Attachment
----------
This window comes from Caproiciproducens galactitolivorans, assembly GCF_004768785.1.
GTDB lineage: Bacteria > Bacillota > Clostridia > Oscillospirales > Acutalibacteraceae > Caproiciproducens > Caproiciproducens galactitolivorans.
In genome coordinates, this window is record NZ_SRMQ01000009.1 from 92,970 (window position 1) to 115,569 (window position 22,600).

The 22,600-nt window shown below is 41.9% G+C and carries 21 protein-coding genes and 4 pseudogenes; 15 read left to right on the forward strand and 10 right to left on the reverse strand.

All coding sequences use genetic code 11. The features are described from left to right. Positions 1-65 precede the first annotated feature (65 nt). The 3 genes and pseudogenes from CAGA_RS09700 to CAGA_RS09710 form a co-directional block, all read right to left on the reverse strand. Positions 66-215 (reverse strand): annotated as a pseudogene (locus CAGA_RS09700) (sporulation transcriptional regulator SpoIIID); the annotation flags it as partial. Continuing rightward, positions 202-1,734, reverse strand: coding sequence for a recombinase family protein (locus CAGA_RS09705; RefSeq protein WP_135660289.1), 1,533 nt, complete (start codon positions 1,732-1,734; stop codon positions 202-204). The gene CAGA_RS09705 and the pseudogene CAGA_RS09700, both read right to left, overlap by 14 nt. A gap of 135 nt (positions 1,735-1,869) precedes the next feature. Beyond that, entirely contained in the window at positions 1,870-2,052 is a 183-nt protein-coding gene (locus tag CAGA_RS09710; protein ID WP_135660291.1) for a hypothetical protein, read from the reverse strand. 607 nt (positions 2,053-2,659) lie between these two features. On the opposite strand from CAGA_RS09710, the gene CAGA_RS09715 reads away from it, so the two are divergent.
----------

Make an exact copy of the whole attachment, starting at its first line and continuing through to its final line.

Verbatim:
This window comes from Caproiciproducens galactitolivorans, assembly GCF_004768785.1.
GTDB lineage: Bacteria > Bacillota > Clostridia > Oscillospirales > Acutalibacteraceae > Caproiciproducens > Caproiciproducens galactitolivorans.
In genome coordinates, this window is record NZ_SRMQ01000009.1 from 92,970 (window position 1) to 115,569 (window position 22,600).

The 22,600-nt window shown below is 41.9% G+C and carries 21 protein-coding genes and 4 pseudogenes; 15 read left to right on the forward strand and 10 right to left on the reverse strand.

All coding sequences use genetic code 11. The features are described from left to right. Positions 1-65 precede the first annotated feature (65 nt). The 3 genes and pseudogenes from CAGA_RS09700 to CAGA_RS09710 form a co-directional block, all read right to left on the reverse strand. Positions 66-215 (reverse strand): annotated as a pseudogene (locus CAGA_RS09700) (sporulation transcriptional regulator SpoIIID); the annotation flags it as partial. Continuing rightward, positions 202-1,734, reverse strand: coding sequence for a recombinase family protein (locus CAGA_RS09705; RefSeq protein WP_135660289.1), 1,533 nt, complete (start codon positions 1,732-1,734; stop codon positions 202-204). The gene CAGA_RS09705 and the pseudogene CAGA_RS09700, both read right to left, overlap by 14 nt. A gap of 135 nt (positions 1,735-1,869) precedes the next feature. Beyond that, entirely contained in the window at positions 1,870-2,052 is a 183-nt protein-coding gene (locus tag CAGA_RS09710; protein ID WP_135660291.1) for a hypothetical protein, read from the reverse strand. 607 nt (positions 2,053-2,659) lie between these two features. On the opposite strand from CAGA_RS09710, the gene CAGA_RS09715 reads away from it, so the two are divergent.